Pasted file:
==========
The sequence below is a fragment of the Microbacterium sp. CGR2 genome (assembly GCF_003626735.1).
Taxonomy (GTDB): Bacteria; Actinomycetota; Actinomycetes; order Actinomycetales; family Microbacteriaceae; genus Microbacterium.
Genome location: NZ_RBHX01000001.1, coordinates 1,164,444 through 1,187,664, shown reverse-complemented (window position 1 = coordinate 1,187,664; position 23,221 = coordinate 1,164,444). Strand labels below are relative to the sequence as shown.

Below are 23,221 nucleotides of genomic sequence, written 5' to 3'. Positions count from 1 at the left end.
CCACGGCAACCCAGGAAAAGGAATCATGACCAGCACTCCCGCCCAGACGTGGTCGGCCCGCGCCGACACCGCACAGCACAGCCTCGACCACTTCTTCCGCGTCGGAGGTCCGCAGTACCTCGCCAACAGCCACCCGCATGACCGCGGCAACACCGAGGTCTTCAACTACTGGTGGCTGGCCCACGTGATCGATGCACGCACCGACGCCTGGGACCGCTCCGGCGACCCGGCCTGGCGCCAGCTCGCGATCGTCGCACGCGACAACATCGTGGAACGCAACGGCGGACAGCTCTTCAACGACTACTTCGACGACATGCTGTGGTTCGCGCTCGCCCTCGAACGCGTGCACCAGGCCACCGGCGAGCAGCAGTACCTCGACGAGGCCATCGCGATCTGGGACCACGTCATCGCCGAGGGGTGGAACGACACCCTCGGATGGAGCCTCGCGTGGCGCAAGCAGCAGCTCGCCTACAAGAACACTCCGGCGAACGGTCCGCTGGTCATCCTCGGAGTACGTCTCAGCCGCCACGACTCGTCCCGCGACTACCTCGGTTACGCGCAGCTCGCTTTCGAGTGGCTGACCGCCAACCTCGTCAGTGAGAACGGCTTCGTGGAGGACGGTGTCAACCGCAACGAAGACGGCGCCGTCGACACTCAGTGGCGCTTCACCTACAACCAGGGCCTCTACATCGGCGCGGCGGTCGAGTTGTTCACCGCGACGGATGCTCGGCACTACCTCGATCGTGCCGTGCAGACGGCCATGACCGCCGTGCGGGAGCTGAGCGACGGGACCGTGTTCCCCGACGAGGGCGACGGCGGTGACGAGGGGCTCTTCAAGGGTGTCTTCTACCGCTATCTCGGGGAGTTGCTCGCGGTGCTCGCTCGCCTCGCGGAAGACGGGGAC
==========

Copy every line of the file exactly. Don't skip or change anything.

The sequence below is a fragment of the Microbacterium sp. CGR2 genome (assembly GCF_003626735.1).
Taxonomy (GTDB): Bacteria; Actinomycetota; Actinomycetes; order Actinomycetales; family Microbacteriaceae; genus Microbacterium.
Genome location: NZ_RBHX01000001.1, coordinates 1,164,444 through 1,187,664, shown reverse-complemented (window position 1 = coordinate 1,187,664; position 23,221 = coordinate 1,164,444). Strand labels below are relative to the sequence as shown.

Below are 23,221 nucleotides of genomic sequence, written 5' to 3'. Positions count from 1 at the left end.
CCACGGCAACCCAGGAAAAGGAATCATGACCAGCACTCCCGCCCAGACGTGGTCGGCCCGCGCCGACACCGCACAGCACAGCCTCGACCACTTCTTCCGCGTCGGAGGTCCGCAGTACCTCGCCAACAGCCACCCGCATGACCGCGGCAACACCGAGGTCTTCAACTACTGGTGGCTGGCCCACGTGATCGATGCACGCACCGACGCCTGGGACCGCTCCGGCGACCCGGCCTGGCGCCAGCTCGCGATCGTCGCACGCGACAACATCGTGGAACGCAACGGCGGACAGCTCTTCAACGACTACTTCGACGACATGCTGTGGTTCGCGCTCGCCCTCGAACGCGTGCACCAGGCCACCGGCGAGCAGCAGTACCTCGACGAGGCCATCGCGATCTGGGACCACGTCATCGCCGAGGGGTGGAACGACACCCTCGGATGGAGCCTCGCGTGGCGCAAGCAGCAGCTCGCCTACAAGAACACTCCGGCGAACGGTCCGCTGGTCATCCTCGGAGTACGTCTCAGCCGCCACGACTCGTCCCGCGACTACCTCGGTTACGCGCAGCTCGCTTTCGAGTGGCTGACCGCCAACCTCGTCAGTGAGAACGGCTTCGTGGAGGACGGTGTCAACCGCAACGAAGACGGCGCCGTCGACACTCAGTGGCGCTTCACCTACAACCAGGGCCTCTACATCGGCGCGGCGGTCGAGTTGTTCACCGCGACGGATGCTCGGCACTACCTCGATCGTGCCGTGCAGACGGCCATGACCGCCGTGCGGGAGCTGAGCGACGGGACCGTGTTCCCCGACGAGGGCGACGGCGGTGACGAGGGGCTCTTCAAGGGTGTCTTCTACCGCTATCTCGGGGAGTTGCTCGCGGTGCTCGCTCGCCTCGCGGAAGACGGGGAC